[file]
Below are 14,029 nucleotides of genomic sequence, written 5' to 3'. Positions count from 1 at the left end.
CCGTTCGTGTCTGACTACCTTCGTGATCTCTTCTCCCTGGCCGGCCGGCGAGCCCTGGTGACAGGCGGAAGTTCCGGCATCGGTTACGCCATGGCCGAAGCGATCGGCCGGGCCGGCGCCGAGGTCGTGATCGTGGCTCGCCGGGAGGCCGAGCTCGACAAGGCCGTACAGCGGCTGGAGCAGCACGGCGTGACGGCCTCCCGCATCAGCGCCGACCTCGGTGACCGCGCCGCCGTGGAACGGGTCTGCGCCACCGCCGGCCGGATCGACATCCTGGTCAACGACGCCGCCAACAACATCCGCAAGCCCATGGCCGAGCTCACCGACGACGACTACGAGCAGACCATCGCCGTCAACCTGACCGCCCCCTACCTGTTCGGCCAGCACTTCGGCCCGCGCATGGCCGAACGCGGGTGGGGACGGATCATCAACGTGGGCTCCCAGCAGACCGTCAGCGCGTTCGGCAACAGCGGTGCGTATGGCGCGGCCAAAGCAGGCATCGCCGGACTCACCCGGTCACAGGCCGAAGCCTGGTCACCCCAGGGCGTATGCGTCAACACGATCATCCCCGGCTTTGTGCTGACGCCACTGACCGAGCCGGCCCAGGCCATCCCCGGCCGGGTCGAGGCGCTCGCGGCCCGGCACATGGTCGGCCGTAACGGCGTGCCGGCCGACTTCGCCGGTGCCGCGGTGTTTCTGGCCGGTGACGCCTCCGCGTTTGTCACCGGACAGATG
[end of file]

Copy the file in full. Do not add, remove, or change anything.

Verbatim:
Below are 14,029 nucleotides of genomic sequence, written 5' to 3'. Positions count from 1 at the left end.
CCGTTCGTGTCTGACTACCTTCGTGATCTCTTCTCCCTGGCCGGCCGGCGAGCCCTGGTGACAGGCGGAAGTTCCGGCATCGGTTACGCCATGGCCGAAGCGATCGGCCGGGCCGGCGCCGAGGTCGTGATCGTGGCTCGCCGGGAGGCCGAGCTCGACAAGGCCGTACAGCGGCTGGAGCAGCACGGCGTGACGGCCTCCCGCATCAGCGCCGACCTCGGTGACCGCGCCGCCGTGGAACGGGTCTGCGCCACCGCCGGCCGGATCGACATCCTGGTCAACGACGCCGCCAACAACATCCGCAAGCCCATGGCCGAGCTCACCGACGACGACTACGAGCAGACCATCGCCGTCAACCTGACCGCCCCCTACCTGTTCGGCCAGCACTTCGGCCCGCGCATGGCCGAACGCGGGTGGGGACGGATCATCAACGTGGGCTCCCAGCAGACCGTCAGCGCGTTCGGCAACAGCGGTGCGTATGGCGCGGCCAAAGCAGGCATCGCCGGACTCACCCGGTCACAGGCCGAAGCCTGGTCACCCCAGGGCGTATGCGTCAACACGATCATCCCCGGCTTTGTGCTGACGCCACTGACCGAGCCGGCCCAGGCCATCCCCGGCCGGGTCGAGGCGCTCGCGGCCCGGCACATGGTCGGCCGTAACGGCGTGCCGGCCGACTTCGCCGGTGCCGCGGTGTTTCTGGCCGGTGACGCCTCCGCGTTTGTCACCGGACAGATG